PORT BYRON — Assemblyman Robert Oaks spoke to a handful of Cayuga County residents Saturday about Gov. Andrew Cuomo’s 2012-13 budget plan Saturday, and took some feedback from residents.

Oaks spent some time giving the small crowd an overview and addressed questions and concerns from those attending.

“A great deal of my responsibilities over the last month and half have been following the governor’s budget proposal,” he said, “and listening to people give their suggestions and making their concerns known about the his proposed budget.”

Cato Hotel and Tavern owner Brian Chapman, of Conquest, came to his first town hall meeting on Saturday.

“I was just more or less putting a face to the assemblyman and his staff,” he said. “When I was trying to get a liquor license he helped with the red tape process and I thought this was a great opportunity to come out, especially since he’s so close.”

For resident Jay Moose, who works as the Mentz code enforcement officer, recycling issues were a big concern.

The town had a recycling center that was open every Saturday but has since reduced the hours they’ve been open because of what they’ve been seeing Moose said.

“We realized that we’ve been separating glass, newspaper, cans and plastic and we have to pay to have them sent somewhere, which is fine,” Moose said. “But we now know that while some are being picked up, the rest of the recycling products are being sent to the Auburn Landfill and not even being separated before being put into the ground.”

Moose was concerned about the government spending more money to pick up the slack for the recycling process and asked what the state government could do.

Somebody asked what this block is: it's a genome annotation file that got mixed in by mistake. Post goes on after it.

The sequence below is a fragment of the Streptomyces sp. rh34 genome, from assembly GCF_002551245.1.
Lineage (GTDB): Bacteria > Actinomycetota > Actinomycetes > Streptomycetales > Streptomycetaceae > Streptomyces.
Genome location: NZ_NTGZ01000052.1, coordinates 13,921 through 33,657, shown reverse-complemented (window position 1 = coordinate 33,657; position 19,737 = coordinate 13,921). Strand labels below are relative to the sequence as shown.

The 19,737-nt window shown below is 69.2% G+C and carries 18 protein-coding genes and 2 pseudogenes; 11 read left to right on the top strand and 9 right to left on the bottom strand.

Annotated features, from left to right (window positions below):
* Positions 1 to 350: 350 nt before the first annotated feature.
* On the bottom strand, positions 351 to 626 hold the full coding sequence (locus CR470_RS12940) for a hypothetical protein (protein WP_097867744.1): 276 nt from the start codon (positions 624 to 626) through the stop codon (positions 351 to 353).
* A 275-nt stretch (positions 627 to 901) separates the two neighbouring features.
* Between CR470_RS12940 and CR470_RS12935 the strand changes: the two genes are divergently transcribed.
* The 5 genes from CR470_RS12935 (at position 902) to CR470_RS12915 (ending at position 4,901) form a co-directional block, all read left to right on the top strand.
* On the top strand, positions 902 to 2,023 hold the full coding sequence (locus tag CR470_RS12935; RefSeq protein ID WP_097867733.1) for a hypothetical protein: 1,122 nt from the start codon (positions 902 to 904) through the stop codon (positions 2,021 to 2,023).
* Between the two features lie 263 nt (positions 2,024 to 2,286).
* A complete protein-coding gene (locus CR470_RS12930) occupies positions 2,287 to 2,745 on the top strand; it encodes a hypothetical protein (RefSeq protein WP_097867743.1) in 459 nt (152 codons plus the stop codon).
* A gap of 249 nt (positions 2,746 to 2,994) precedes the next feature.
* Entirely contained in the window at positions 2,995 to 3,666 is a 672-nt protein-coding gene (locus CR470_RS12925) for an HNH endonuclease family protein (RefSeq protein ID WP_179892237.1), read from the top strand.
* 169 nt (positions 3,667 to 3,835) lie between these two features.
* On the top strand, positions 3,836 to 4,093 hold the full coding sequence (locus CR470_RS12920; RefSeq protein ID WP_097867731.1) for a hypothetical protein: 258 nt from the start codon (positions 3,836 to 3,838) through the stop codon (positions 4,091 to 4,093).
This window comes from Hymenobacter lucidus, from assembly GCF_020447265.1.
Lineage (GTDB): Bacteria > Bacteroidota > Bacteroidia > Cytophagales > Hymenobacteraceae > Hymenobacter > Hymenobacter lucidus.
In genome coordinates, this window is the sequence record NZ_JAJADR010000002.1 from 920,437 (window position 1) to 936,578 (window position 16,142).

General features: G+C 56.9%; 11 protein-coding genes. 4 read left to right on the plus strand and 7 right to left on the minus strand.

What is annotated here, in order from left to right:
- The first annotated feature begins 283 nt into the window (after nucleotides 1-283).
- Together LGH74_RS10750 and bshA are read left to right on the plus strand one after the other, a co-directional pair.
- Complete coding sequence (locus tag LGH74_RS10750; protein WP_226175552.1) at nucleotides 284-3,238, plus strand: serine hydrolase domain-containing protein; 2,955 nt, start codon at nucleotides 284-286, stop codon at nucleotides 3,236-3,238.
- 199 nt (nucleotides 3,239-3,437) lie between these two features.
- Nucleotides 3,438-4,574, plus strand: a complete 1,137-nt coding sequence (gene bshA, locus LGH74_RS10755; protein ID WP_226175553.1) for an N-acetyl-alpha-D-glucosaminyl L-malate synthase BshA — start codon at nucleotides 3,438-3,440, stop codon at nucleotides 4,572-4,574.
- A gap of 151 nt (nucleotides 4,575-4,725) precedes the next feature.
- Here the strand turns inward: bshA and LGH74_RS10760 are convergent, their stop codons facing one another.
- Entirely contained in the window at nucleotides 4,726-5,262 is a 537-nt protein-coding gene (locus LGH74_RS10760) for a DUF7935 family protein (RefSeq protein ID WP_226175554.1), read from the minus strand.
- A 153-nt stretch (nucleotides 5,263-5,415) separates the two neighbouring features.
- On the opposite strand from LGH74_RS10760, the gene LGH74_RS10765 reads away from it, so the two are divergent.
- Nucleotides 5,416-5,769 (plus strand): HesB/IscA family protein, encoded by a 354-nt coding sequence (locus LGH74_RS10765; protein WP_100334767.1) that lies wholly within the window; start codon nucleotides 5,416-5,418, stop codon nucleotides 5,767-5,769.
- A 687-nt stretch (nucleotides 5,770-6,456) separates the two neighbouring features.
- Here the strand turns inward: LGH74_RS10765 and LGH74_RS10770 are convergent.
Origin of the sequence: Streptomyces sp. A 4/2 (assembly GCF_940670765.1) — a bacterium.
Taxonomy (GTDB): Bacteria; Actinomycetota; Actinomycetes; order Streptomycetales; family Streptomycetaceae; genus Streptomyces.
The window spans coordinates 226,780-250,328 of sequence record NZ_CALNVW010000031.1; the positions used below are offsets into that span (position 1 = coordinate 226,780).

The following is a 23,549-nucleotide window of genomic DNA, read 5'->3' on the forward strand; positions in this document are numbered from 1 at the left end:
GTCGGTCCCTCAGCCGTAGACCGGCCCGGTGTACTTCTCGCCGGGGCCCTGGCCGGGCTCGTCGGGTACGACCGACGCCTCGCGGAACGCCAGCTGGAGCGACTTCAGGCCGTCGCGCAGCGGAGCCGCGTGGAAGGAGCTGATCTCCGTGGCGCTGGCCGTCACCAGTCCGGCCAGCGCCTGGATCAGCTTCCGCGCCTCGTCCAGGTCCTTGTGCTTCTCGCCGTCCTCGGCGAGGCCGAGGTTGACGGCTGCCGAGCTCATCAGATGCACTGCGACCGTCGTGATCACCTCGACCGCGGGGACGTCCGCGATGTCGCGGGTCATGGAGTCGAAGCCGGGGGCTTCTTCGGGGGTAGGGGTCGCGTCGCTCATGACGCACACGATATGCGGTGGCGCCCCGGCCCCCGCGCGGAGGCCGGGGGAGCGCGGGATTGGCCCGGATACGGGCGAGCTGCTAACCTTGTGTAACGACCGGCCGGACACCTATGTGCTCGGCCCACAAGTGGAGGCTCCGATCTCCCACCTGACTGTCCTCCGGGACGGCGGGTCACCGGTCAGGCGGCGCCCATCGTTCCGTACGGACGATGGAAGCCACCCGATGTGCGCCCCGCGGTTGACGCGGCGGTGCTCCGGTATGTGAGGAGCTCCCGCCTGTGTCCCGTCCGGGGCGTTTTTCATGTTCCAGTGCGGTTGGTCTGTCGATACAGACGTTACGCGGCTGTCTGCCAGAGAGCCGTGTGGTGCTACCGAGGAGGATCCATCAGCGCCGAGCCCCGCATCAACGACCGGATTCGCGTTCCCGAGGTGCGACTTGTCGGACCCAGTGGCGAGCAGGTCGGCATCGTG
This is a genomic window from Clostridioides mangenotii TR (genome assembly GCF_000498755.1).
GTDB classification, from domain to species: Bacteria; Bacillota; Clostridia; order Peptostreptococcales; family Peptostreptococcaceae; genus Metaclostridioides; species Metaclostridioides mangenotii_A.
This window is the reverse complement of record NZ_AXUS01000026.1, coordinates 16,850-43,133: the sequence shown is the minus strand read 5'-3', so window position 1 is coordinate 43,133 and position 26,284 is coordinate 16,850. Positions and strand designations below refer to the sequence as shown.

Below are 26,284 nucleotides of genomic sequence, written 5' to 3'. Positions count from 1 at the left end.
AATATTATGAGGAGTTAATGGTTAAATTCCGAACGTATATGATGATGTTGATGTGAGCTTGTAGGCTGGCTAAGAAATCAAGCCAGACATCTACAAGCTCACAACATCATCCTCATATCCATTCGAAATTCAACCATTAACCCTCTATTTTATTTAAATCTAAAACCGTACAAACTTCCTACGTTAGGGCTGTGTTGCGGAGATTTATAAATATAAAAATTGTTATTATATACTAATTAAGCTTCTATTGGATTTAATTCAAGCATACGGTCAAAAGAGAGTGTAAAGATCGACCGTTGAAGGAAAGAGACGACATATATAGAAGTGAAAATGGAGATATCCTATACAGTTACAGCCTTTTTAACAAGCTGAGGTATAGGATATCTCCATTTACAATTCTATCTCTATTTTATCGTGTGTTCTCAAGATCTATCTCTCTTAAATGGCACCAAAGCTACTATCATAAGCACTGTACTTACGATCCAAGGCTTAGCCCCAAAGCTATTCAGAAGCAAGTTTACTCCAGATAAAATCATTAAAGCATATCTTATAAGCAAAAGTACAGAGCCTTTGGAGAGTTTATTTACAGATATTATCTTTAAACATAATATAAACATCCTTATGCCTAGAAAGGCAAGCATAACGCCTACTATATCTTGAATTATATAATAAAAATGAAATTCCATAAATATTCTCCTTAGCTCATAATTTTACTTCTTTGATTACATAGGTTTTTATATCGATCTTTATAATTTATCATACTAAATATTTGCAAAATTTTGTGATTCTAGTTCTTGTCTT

“Is there a way to offer private companies the opportunity to take these recycling products?” he said. “Because it would be useful to actually see these products being recycled continually and because the idea of recycling a product once and then never again is just a joke.”

Oaks addressed the common concerns with recycling matters and said there are arguments both for and against it.

“I think that your suggestion of something being recycled multiple times is great,” he said, “but a lot of the time the question is do we have a demand for the product to be made again and again.”

Moose is hopeful that the issue will become a priority for the governor.

“We live here because of the way things look. It really is a beautiful part of the state,” he said. “But if we continue on this path, it’s not going to look all that pretty anymore.”

Doug Verves, executive director of Cornell University Cooperative Extension, said he attended to listen to the budget plan and to raise his own questions about cooperative extension programs.

“I think it’s a tremendous service that he’s here today,” Verves said. “The assemblyman has been very responsive on issues and he’s always been terrific to getting back to us.”

Verves lives in Auburn and said that he also owns property in Wayne County. He saw the town hall meeting as an opportunity to become more informed about state issues.

“I applaud the local citizens for coming out and getting involved. I think if more people did it and took the time then it would help them to better understand what’s going on.” 

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